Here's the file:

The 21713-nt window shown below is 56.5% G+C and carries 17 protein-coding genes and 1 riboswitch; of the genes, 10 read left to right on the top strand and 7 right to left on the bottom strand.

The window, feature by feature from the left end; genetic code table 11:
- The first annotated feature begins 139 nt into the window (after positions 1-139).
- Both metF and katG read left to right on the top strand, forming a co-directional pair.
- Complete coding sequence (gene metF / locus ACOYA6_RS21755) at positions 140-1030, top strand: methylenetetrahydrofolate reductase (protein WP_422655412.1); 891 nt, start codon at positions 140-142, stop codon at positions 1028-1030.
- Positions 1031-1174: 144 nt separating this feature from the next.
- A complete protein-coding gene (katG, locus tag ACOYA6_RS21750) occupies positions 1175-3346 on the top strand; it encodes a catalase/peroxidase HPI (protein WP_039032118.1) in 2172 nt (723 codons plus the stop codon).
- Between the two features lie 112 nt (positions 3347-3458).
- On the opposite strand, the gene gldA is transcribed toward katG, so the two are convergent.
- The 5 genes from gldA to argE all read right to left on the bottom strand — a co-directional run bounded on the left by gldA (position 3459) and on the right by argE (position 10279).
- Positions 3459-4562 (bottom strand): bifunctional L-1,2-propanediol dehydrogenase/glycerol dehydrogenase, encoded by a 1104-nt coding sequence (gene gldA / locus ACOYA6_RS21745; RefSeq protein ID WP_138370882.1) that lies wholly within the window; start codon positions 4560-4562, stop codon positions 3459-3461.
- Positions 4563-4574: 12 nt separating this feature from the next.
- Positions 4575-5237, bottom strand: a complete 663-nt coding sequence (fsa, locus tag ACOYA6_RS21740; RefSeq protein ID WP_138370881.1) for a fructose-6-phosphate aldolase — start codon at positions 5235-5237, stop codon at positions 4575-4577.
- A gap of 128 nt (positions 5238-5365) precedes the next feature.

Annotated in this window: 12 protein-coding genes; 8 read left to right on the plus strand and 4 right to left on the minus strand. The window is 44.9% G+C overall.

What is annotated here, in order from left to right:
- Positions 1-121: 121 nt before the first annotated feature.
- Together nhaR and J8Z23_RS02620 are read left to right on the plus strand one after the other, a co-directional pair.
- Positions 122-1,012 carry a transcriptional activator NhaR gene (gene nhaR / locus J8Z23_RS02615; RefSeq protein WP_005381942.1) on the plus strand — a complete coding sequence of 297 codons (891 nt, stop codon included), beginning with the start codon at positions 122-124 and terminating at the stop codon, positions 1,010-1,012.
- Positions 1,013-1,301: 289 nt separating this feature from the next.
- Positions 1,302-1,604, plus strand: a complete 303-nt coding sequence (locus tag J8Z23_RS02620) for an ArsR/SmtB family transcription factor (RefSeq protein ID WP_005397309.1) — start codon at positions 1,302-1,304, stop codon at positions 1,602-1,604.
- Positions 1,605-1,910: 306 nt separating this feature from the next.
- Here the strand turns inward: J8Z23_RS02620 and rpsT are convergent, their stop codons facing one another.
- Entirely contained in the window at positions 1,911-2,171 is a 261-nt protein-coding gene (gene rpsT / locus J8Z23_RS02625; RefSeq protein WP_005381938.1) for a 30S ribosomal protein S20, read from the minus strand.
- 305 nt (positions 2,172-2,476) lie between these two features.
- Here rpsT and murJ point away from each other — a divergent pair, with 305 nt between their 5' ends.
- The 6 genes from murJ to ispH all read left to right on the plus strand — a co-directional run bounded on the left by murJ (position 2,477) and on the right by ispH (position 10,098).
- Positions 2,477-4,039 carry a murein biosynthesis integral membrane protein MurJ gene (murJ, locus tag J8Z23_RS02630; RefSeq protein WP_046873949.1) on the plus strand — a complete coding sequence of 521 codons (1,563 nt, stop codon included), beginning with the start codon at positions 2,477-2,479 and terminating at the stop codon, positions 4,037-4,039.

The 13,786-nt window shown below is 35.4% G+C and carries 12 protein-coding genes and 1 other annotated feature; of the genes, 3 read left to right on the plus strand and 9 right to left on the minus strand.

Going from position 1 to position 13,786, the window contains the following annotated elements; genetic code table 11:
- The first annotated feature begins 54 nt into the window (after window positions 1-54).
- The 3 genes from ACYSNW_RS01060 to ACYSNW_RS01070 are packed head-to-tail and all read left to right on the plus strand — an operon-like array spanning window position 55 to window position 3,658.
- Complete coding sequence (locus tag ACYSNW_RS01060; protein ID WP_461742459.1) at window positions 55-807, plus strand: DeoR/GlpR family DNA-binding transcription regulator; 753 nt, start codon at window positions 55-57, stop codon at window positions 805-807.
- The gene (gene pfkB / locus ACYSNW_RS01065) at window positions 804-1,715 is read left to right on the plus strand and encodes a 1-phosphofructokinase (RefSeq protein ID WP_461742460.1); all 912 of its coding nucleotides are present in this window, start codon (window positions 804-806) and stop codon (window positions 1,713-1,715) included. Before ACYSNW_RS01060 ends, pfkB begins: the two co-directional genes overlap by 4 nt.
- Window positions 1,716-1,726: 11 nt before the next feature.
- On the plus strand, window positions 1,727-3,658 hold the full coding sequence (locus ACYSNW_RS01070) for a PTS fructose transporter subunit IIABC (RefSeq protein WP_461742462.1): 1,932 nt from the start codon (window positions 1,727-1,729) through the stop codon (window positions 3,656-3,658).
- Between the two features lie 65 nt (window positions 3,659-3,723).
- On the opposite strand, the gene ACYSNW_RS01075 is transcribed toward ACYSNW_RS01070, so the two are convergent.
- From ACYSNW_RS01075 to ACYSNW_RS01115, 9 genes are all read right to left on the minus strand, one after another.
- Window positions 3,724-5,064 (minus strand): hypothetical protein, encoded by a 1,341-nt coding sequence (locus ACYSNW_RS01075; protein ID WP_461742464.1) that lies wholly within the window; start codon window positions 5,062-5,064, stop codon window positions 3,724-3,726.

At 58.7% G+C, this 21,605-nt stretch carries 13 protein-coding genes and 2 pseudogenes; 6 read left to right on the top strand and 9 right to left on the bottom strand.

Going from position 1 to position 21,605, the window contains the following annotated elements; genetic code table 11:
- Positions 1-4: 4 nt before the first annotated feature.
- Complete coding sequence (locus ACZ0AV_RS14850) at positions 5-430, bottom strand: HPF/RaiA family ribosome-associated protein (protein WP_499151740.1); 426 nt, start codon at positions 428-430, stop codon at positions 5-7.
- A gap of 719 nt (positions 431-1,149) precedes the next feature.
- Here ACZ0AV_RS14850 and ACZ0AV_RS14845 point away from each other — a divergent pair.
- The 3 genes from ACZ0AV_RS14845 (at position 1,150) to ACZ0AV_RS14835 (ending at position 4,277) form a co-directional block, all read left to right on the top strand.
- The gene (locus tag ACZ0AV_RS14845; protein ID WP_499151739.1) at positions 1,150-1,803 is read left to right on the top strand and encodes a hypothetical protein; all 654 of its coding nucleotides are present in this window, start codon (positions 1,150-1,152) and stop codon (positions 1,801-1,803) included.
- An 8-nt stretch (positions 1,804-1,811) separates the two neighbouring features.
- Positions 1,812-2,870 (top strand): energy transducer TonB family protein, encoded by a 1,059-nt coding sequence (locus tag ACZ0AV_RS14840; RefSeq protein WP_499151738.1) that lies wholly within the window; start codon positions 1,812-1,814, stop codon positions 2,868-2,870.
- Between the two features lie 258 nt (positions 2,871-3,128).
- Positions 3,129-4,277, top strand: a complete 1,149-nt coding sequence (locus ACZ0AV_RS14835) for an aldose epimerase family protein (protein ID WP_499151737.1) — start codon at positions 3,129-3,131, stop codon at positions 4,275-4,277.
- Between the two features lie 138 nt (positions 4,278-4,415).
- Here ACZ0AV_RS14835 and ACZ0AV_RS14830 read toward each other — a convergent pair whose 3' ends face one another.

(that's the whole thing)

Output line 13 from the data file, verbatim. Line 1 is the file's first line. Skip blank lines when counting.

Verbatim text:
- Positions 4575-5237, bottom strand: a complete 663-nt coding sequence (fsa, locus tag ACOYA6_RS21740; RefSeq protein ID WP_138370881.1) for a fructose-6-phosphate aldolase — start codon at positions 5235-5237, stop codon at positions 4575-4577.